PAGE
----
Wolfgang Amadeus Mozart< Back to author list
Mozart showed prodigious ability from his earliest childhood in Salzburg. Already competent on keyboard and violin, he composed from the age of five and performed before European royalty; at seventeen he was engaged as a court musician in Salzburg, but grew restless and traveled in search of a better position, always composing abundantly. Visiting Vienna in 1781 he was dismissed from his Salzburg position and chose to stay in the capital, where over the rest of life he achieved fame but little financial security. The final years in Vienna yielded many of his best-known symphonies, concertos, and operas, and the Requiem. The circumstances of his early death have been much mythologized. He was survived by his wife Constanze and two sons.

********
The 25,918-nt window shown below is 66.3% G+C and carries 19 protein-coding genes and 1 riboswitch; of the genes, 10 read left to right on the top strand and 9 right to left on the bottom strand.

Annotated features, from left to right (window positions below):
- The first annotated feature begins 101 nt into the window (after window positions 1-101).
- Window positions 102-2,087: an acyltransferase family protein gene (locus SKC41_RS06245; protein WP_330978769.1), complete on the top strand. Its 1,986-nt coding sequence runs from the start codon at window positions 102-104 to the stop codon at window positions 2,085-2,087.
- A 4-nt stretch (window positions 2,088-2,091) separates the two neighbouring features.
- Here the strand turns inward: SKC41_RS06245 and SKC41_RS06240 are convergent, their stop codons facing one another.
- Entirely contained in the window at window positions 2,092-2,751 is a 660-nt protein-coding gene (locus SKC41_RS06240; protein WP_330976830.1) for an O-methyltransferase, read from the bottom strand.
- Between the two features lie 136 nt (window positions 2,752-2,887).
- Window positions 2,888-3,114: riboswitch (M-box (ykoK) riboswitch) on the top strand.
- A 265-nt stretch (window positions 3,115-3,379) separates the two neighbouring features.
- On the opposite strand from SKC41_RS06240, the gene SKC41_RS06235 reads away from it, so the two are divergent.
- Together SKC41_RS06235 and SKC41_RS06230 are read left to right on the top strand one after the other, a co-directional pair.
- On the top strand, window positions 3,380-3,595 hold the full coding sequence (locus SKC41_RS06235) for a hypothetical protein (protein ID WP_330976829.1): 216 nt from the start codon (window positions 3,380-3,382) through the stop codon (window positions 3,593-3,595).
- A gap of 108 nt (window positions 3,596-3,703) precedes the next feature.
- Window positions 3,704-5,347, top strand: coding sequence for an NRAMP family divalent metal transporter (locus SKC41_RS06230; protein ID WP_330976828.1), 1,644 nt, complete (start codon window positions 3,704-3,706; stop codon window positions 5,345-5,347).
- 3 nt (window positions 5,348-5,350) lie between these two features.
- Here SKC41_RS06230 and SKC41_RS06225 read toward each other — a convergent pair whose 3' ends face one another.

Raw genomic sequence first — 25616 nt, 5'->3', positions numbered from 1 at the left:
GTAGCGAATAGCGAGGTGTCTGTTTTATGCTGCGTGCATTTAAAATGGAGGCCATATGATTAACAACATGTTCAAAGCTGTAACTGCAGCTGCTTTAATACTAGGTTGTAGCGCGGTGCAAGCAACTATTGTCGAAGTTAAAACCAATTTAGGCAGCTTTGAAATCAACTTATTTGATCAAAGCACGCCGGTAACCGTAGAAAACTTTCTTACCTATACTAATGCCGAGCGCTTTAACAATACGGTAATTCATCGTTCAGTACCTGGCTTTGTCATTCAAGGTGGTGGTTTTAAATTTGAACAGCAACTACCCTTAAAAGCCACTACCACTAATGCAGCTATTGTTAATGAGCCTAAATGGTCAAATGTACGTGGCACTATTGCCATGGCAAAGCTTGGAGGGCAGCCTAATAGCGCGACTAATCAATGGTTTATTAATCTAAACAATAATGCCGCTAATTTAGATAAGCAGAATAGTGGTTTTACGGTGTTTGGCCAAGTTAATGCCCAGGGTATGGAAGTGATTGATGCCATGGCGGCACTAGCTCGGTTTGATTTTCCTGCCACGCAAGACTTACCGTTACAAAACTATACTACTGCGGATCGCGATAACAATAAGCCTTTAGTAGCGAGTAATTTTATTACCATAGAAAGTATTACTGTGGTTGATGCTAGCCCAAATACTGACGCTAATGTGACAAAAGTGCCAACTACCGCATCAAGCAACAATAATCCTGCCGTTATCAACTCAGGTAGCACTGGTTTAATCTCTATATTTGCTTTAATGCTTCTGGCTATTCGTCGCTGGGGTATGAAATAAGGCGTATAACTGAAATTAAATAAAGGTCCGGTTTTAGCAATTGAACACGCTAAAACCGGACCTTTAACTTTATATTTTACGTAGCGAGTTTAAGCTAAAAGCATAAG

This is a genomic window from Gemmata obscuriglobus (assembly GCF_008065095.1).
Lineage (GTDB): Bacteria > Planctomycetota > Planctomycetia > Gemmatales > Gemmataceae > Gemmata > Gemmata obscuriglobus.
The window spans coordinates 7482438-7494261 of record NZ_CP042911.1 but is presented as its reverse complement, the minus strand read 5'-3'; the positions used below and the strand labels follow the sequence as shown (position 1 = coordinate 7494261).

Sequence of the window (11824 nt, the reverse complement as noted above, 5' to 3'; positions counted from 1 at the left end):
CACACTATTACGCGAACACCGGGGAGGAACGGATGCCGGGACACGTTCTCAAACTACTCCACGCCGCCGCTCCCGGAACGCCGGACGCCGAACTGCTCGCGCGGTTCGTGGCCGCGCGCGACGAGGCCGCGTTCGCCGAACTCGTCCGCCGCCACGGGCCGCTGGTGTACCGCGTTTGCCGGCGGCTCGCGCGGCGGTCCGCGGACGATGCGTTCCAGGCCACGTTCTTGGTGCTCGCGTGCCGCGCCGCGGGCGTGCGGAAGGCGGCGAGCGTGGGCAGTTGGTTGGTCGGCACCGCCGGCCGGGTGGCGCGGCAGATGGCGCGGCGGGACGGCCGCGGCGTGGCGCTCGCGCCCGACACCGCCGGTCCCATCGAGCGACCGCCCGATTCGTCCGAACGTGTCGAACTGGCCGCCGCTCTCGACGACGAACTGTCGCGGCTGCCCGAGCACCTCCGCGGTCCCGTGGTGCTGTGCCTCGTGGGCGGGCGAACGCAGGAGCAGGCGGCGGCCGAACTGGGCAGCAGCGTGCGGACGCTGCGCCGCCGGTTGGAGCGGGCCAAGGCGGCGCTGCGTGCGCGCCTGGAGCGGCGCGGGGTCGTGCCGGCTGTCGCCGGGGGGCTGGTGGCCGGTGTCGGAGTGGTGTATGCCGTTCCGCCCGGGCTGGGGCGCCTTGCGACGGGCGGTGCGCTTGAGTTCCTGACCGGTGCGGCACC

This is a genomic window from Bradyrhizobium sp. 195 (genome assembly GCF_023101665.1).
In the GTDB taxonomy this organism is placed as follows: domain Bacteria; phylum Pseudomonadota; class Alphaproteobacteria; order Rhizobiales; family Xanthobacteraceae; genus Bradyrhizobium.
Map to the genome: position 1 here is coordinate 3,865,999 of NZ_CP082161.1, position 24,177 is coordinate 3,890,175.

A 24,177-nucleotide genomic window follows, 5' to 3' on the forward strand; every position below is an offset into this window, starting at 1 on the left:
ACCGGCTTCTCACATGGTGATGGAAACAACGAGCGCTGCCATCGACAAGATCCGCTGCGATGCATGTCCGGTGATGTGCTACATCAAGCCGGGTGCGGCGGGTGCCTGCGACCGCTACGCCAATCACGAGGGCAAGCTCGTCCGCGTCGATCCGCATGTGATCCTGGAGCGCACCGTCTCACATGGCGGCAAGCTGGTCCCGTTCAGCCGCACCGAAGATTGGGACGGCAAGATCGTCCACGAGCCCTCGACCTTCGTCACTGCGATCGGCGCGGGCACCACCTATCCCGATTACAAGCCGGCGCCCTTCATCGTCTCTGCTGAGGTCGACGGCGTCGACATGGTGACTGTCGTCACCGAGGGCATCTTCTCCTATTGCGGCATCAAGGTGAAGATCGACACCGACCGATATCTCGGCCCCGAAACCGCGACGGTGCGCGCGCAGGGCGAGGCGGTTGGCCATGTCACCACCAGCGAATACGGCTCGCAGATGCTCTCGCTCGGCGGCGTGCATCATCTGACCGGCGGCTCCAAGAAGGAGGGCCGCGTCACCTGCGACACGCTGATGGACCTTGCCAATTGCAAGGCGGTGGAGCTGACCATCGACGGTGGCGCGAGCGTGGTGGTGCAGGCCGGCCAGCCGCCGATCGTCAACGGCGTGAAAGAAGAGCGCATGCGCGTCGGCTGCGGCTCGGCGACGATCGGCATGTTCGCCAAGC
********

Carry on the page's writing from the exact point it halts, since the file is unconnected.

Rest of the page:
Mozart always learned voraciously from others, and developed a brilliance and maturity of style that encompassed the light and graceful along with the dark and passionate—the whole informed by a vision of humanity "redeemed through art, forgiven, and reconciled with nature and the absolute". His influence on all subsequent Western art music is profound. Beethoven wrote his own early compositions in the shadow of Mozart, of whom Joseph Haydn wrote that "posterity will not see such a talent again in 100 years".